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Collaboration is Key to Controlling PA's Polluted Runoff

PHOTO: Efforts are underway to better control storm water runoff that's polluting Pennsylvania waterways. Photo credit: iStockphoto.com.
PHOTO: Efforts are underway to better control storm water runoff that's polluting Pennsylvania waterways. Photo credit: iStockphoto.com.
January 15, 2014

HARRISBURG, Pa. - From trash to fertilizers to pet waste, polluted runoff in Pennsylvania waterways is a growing concern. Now, there's an effort to give communities the tools they need to get a better handle on it.

Harry Campbell, executive director of the Chesapeake Bay Foundation in Pennsylvania, said pollution that gets its start on a city street, a suburban parking lot or even a rooftop, can end up doing damage far away.

"Urban and suburban polluted runoff impairs over 2,500 miles of streams in Pennsylvania," he said, "and is one of the leading causes of pollution affecting not only the Susquehanna River but ultimately the Chesapeake Bay."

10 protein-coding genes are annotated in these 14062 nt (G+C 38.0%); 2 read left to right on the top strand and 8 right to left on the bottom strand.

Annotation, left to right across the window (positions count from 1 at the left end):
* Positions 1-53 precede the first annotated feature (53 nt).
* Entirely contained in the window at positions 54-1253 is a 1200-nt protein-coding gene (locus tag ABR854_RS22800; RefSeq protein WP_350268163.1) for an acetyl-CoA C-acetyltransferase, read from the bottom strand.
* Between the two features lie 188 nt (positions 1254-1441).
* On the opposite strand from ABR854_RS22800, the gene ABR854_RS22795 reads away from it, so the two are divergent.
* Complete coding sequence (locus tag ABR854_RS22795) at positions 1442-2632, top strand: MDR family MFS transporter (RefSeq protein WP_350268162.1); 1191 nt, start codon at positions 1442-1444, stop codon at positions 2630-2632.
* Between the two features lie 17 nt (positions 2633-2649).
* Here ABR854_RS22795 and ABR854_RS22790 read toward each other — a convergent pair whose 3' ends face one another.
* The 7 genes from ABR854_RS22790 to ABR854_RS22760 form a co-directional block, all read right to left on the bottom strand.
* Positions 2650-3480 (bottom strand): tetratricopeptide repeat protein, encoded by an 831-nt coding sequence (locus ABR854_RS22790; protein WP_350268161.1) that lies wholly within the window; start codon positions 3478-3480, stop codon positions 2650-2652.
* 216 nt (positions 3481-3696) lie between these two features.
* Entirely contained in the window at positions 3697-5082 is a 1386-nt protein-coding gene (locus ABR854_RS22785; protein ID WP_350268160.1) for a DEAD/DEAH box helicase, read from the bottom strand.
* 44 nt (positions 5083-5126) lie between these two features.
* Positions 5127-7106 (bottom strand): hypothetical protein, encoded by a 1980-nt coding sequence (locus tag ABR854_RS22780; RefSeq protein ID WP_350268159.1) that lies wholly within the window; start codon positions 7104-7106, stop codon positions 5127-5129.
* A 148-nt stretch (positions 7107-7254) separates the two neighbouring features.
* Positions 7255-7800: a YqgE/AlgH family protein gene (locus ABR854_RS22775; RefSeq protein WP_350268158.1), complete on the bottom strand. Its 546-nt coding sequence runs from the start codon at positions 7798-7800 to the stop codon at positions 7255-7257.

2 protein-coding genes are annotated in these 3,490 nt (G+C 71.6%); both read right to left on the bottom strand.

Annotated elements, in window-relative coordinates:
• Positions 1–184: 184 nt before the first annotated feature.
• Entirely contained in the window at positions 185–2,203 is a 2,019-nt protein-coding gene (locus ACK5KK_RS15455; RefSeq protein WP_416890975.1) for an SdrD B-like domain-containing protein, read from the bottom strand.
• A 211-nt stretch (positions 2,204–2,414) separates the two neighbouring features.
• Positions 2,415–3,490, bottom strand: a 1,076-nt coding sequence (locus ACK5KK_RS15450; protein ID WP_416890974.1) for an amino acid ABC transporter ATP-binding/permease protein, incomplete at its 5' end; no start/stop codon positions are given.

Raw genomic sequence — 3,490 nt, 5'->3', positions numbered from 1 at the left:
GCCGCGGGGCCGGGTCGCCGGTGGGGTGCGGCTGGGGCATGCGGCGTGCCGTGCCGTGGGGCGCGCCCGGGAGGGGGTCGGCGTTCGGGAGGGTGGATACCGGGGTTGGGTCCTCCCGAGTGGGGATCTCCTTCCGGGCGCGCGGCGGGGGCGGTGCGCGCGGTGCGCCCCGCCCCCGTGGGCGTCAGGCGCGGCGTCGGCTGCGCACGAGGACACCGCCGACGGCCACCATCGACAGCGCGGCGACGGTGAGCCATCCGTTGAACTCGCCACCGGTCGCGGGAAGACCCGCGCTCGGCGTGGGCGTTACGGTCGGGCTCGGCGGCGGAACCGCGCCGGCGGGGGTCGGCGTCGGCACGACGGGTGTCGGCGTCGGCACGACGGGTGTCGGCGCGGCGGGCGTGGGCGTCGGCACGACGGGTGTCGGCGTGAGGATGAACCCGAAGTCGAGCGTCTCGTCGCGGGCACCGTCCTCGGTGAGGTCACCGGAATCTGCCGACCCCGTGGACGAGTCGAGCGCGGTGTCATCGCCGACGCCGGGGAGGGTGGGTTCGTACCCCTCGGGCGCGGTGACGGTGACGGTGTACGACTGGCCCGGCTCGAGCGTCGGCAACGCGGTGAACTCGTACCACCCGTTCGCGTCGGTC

In York County, Campbell said, the planning commission and others have put together a watershed implementation plan to help guide the initiative.

"The York County effort is a prime example of dealing with polluted runoff from urban and suburban communities in a way that yields multiple benefits, at multiple scales, at the least cost," Campbell said.

Taking aim at pollution by helping communities help themselves brings about benefits that extend beyond the local waterways, he said.

"Hopefully, at the end of the day," Campbell said, "that will not only create a better environment, reduce flooding, but also improve our quality of life, our communities and the economic vitality of them."

Campbell said the Chesapeake Bay Foundation has launched a pilot program of educational and technical resources for communities to help them reduce polluted runoff. York is one of two counties in the program, and the first in the state to look at curbing the pollution from a county level.

Tom Joseph, Public News Service - PA